Indeed, Haddon and his wife Damita, a gospel singer and former member of the group Adoration ‘n’ Praise, took steps to bring large numbers of young Detroiters into his unique gospel vision: the album Nu Hymnz: Live from the Motor City, released in 2000, featured a chorus of more than 300 Detroit singers. The performances heard on the album were also released as a movie, Deitrick Haddon: Nu Hymnz—Sing a Nu Song. Larger players in the gospel industry began to take note of Haddon’s success, and he was signed to the Verity label. Haddon didn’t cut his ties with the small label that had given him his start; when Lost & Found was released in late 2002, it bore the label imprints of both Verity and Tyscot.
Lost & Found was Deitrick Haddon’s breakthrough album. With its funky, partly rapped hit single “Oh Yeah,” Haddon concocted a state-of-the-art, big-beat, hip-hop-influenced sound that still left room for traditional call-and-response between leader and congregation (“If Jesus Christ is runnin; your life, say ‘Oh yeah!'”). Haddon was sometimes compared with the similarly eclectic gospel singer Tonex, and like that California-based artist he tried to head off criticism from those who might feel his style was too secular. “Someone who doesn’t know Jesus can listen to this and relate,” he told the Kay 3 Music Web site. “A lot of times we tend to be self-righteous in our approach and we alienate people who don’t know.”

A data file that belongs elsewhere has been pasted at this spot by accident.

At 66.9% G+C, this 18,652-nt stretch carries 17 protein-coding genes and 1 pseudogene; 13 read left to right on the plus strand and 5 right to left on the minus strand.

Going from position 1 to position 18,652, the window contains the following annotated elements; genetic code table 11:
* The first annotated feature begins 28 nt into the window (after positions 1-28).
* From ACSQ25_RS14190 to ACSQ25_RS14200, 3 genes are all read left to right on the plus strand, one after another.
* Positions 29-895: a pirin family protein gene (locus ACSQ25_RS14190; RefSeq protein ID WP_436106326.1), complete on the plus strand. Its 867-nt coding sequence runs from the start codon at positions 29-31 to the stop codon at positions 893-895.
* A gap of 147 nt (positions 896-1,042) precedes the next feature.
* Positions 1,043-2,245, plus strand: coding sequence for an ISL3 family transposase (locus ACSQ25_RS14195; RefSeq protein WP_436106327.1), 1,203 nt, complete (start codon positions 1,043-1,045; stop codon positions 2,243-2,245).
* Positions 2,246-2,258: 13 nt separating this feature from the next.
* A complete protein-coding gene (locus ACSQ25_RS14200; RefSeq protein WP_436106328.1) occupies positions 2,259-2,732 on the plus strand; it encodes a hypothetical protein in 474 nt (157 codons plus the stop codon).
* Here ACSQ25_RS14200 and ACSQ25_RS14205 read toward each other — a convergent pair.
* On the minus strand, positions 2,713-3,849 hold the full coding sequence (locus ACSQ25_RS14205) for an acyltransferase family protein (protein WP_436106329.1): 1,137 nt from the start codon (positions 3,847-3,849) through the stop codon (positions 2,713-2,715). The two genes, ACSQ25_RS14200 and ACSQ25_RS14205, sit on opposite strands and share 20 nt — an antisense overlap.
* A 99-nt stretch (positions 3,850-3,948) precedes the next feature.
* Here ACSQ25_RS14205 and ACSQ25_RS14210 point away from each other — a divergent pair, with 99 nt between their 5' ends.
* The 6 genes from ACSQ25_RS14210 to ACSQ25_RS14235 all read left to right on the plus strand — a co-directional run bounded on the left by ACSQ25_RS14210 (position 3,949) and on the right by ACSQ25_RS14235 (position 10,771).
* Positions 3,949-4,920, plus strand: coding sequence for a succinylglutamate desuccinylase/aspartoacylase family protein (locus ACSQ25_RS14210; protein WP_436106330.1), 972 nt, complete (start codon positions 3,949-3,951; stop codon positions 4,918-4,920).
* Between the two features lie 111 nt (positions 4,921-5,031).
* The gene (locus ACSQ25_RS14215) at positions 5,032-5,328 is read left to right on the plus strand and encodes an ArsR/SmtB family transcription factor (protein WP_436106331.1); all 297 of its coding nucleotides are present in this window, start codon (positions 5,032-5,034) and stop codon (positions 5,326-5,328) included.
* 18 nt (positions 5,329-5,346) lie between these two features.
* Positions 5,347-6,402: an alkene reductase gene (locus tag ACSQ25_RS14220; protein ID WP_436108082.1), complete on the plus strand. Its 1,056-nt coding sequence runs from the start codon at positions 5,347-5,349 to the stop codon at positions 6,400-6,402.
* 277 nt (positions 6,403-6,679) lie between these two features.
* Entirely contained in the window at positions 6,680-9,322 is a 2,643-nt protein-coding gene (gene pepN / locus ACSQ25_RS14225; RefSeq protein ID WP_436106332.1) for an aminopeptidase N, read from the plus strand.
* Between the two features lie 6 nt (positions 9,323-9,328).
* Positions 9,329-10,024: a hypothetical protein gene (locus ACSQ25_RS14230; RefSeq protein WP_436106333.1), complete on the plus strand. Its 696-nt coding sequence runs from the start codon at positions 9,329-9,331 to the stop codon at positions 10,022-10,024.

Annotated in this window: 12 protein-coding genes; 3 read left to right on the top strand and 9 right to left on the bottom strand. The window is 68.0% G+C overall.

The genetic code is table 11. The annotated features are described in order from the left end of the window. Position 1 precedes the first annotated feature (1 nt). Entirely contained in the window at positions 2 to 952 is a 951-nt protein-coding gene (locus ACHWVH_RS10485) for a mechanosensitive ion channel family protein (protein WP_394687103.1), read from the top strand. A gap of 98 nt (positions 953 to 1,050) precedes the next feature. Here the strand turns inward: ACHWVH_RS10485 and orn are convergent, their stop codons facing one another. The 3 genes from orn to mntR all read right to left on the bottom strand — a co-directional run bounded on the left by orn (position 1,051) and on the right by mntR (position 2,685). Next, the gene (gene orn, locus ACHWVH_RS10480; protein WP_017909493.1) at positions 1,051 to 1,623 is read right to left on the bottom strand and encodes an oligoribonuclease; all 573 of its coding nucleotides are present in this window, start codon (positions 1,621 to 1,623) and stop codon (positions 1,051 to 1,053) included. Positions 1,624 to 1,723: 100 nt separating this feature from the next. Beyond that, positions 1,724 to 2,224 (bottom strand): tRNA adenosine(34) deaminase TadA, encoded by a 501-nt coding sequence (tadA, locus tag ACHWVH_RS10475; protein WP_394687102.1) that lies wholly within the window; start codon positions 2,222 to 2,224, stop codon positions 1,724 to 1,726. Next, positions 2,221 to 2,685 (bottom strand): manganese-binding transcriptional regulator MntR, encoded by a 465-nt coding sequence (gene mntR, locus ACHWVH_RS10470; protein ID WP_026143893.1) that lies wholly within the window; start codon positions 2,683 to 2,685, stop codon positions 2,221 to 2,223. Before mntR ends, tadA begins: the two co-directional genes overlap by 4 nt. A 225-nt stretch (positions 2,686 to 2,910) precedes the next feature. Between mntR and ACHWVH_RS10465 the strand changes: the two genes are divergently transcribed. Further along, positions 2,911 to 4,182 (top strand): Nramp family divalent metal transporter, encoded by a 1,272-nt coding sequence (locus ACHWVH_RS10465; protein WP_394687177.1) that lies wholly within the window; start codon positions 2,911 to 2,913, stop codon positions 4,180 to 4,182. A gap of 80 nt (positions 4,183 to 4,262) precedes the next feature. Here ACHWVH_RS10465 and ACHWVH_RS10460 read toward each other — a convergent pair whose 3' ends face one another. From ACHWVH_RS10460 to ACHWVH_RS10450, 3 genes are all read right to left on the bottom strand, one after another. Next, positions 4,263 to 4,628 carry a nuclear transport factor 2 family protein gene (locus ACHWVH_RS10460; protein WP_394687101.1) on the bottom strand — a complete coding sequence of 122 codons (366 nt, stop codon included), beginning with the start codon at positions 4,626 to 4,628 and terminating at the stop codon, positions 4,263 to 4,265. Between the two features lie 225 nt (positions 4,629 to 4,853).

The slow, soulful “Sinner’s Prayer” became another hit from Lost & Found, and the album cracked the top ten of Billboard magazine’s gospel albums chart and the top 20 of its contemporary Christian albums chart. Haddon garnered a Grammy award nomination for Best Contemporary Soul Gospel Album and picked up several of the gospel industry’s Stellar award nominations. Crossroads, the 2004 follow-up to Lost & Found, featured the same mix of styles as did its predecessor and sold even better: Haddon enjoyed his first number-one gospel recording and made the top 40 of Billboard’s top R&B/Hip-Hop albums chart. A collection of Haddon’s earlier material was issued by Tyscot under the title Just the Hits in 2005.
Deitrick Haddon’s sense of clothing style matched his musical originality. At a 2004 concert at Virginia’s Old Dominion University, reported Deanne M. Bradley of the Virginian Pilot, “the new-era gospel music soul prodigy sprinted onto the stage dressed in indigo jeans and a matching jacket.” “I feel like having church in here! I dare you to praise Him in here tonight,” Haddon exclaimed to the same Virginia crowd. As he looked toward the mature phase of his career, Haddon seemed to be the artist who could combine contemporary musical styles with a hard-core gospel message.